libxcb1-dev libxdamage-dev libxdmcp-dev libxext-dev libxfixes-dev libxi-dev libxmu-dev libxmu-headers libxshmfence-dev libxt-dev libxxf86vm-dev mesa-common-dev nvidia-modprobe
x11proto-core-dev x11proto-damage-dev x11proto-dri2-dev x11proto-fixes-dev x11proto-gl-dev x11proto-input-dev x11proto-kb-dev x11proto-xext-dev x11proto-xf86vidmode-dev
xorg-sgml-doctools xtrans-dev
Use ‘sudo apt autoremove’ to remove them.

Is there any chance you might have a bit of time for us to ssh in together before/after class and see if we can fix?


(Constantin) #58

Oh, boy, @doug, this brings up some memories of how I built my machine last year. I have the impression that your system creates some mish-mash of the ubuntu-drivers installable through apt-get and some drivers directly derived from NVIDIA.
I found abhay’s guide very helpful. It explains how to completely purge all ubuntu drivers from your system and then doing a clean install of the NVIDIA executable on your system. Please note the guide is a bit dated maybe, but the overall principle IMHO is the same.
Note: That same author recommends building tensorflow from the sources which nowadays I do NOT recommend. In mid-2016 that was necessary, because Pascal GPUs need CUDA 8.0 which hadn’t been officially released then and tensorflow binaries weren’t using it. That’s history. For tensorflow you want to use the pip mechanism with tensorflow-gpu. Just mentioning it so you don’t run into trouble.


(David Gutman) #59

I would highly recommend moving over to docker containers and nvidia-docker, but if you want to try running the nvidia scripts outside of a container I’ve combined their Dockerfile commands into one shell script.

This would need to be run as root so I would start by running the commands one by one (and caveat emptor). You also will probably need to export those ENV commands and add them to .bashrc.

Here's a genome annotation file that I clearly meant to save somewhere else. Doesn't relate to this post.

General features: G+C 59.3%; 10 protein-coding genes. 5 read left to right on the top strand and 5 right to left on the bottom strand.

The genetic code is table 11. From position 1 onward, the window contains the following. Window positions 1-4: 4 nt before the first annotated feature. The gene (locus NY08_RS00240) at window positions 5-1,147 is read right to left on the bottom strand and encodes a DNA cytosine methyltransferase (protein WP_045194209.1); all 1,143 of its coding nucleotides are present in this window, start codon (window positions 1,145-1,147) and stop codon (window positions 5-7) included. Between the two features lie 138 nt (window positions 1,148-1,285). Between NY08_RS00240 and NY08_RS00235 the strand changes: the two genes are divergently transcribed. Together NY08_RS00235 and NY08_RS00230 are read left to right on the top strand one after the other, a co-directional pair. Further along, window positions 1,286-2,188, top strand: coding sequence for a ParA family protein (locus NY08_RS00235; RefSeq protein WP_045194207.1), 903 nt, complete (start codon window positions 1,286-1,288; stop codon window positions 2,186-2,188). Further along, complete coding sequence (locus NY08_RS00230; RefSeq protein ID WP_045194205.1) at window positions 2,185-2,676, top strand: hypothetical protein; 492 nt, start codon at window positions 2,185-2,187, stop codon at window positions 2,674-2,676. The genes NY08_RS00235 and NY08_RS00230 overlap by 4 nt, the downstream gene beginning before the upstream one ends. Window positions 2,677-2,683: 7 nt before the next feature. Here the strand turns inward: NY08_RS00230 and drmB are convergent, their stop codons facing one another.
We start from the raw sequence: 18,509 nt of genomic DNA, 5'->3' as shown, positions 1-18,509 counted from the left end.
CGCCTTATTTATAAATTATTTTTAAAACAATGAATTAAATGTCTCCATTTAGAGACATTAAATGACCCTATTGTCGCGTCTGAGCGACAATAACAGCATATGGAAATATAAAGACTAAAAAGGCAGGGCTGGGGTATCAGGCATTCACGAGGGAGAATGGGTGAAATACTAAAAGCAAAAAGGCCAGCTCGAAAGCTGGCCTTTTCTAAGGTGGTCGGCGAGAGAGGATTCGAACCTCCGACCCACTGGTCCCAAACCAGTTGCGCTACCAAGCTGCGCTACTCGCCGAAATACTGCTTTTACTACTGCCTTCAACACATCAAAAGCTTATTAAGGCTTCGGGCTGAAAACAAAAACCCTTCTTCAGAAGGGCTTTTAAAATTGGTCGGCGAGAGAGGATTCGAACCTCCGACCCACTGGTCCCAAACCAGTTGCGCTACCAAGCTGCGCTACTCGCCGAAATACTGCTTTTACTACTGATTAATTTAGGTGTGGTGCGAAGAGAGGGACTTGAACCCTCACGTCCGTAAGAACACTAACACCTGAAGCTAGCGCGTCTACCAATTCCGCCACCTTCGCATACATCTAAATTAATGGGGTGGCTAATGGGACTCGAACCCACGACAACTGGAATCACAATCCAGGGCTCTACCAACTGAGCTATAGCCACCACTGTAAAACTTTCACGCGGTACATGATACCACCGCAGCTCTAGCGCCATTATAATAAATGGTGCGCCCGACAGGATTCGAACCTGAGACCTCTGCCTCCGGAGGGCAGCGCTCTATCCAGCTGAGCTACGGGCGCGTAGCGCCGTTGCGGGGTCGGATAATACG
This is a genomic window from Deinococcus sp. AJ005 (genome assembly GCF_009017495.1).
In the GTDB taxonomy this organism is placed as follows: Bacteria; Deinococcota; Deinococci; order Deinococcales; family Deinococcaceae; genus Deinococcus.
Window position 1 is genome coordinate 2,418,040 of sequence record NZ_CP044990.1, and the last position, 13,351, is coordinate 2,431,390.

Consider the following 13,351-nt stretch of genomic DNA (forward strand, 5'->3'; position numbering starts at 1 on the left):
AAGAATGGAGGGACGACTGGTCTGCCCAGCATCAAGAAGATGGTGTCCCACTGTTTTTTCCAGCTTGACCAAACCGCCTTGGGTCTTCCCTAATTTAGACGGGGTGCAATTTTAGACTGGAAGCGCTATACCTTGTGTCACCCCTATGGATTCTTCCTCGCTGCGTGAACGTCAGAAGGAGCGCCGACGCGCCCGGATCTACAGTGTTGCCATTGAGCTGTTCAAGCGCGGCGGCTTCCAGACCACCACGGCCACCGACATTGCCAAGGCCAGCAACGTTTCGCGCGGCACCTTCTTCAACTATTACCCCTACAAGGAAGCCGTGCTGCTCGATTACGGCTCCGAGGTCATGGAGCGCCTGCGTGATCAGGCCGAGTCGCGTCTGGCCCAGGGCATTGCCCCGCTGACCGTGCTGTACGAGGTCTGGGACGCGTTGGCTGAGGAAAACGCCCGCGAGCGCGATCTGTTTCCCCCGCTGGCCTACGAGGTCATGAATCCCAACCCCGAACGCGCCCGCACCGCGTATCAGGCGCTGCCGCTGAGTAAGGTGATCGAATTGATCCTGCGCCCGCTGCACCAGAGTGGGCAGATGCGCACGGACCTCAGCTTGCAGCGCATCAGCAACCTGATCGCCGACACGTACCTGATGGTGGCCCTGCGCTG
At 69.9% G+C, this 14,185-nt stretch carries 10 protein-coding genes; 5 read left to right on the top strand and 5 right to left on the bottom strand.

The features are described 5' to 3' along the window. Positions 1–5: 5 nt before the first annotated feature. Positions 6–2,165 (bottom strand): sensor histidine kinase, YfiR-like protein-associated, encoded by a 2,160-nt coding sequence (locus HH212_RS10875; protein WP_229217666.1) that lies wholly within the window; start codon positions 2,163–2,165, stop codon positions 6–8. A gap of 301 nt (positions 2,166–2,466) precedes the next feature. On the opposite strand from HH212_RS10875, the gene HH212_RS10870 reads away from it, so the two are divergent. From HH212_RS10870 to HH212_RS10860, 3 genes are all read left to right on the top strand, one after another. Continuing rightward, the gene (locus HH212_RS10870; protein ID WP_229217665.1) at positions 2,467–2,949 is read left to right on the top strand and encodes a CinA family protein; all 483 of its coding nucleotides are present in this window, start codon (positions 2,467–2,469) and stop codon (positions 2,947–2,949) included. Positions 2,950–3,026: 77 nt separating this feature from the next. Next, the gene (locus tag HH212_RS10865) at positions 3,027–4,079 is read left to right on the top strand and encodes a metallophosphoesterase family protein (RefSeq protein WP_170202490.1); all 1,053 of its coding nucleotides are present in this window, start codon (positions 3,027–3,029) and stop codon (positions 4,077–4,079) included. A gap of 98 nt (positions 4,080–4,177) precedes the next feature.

A lot of these commands are combined into one line (to make the docker build process simpler).

NB: I have not run this script - I’m only using docker containers that inherit from NVIDIA containers created by these commands.

#FROM ubuntu:16.04

#LABEL maintainer "NVIDIA CORPORATION <cudatools@nvidia.com>"

#LABEL com.nvidia.volumes.needed="nvidia_driver"

#RUN
NVIDIA_GPGKEY_SUM=d1be581509378368edeec8c1eb2958702feedf3bc3d17011adbf24efacce4ab5 && \
    NVIDIA_GPGKEY_FPR=ae09fe4bbd223a84b2ccfce3f60f4b3d7fa2af80 && \
    apt-key adv --fetch-keys http://developer.download.nvidia.com/compute/cuda/repos/ubuntu1604/x86_64/7fa2af80.pub && \
    apt-key adv --export --no-emit-version -a $NVIDIA_GPGKEY_FPR | tail -n +5 > cudasign.pub && \
    echo "$NVIDIA_GPGKEY_SUM  cudasign.pub" | sha256sum -c --strict - && rm cudasign.pub && \
    echo "deb http://developer.download.nvidia.com/compute/cuda/repos/ubuntu1604/x86_64 /" > /etc/apt/sources.list.d/cuda.list

#ENV
CUDA_VERSION="8.0.61"

#LABEL com.nvidia.cuda.version="${CUDA_VERSION}"

#ENV
CUDA_PKG_VERSION="8-0=$CUDA_VERSION-1"

#RUN
apt-get update && apt-get install -y --no-install-recommends \
        cuda-nvrtc-$CUDA_PKG_VERSION \
        cuda-nvgraph-$CUDA_PKG_VERSION \
        cuda-cusolver-$CUDA_PKG_VERSION \
        cuda-cublas-$CUDA_PKG_VERSION \
        cuda-cufft-$CUDA_PKG_VERSION \
        cuda-curand-$CUDA_PKG_VERSION \
        cuda-cusparse-$CUDA_PKG_VERSION \
        cuda-npp-$CUDA_PKG_VERSION \
        cuda-cudart-$CUDA_PKG_VERSION && \
    ln -s cuda-8.0 /usr/local/cuda && \
    rm -rf /var/lib/apt/lists/*

#RUN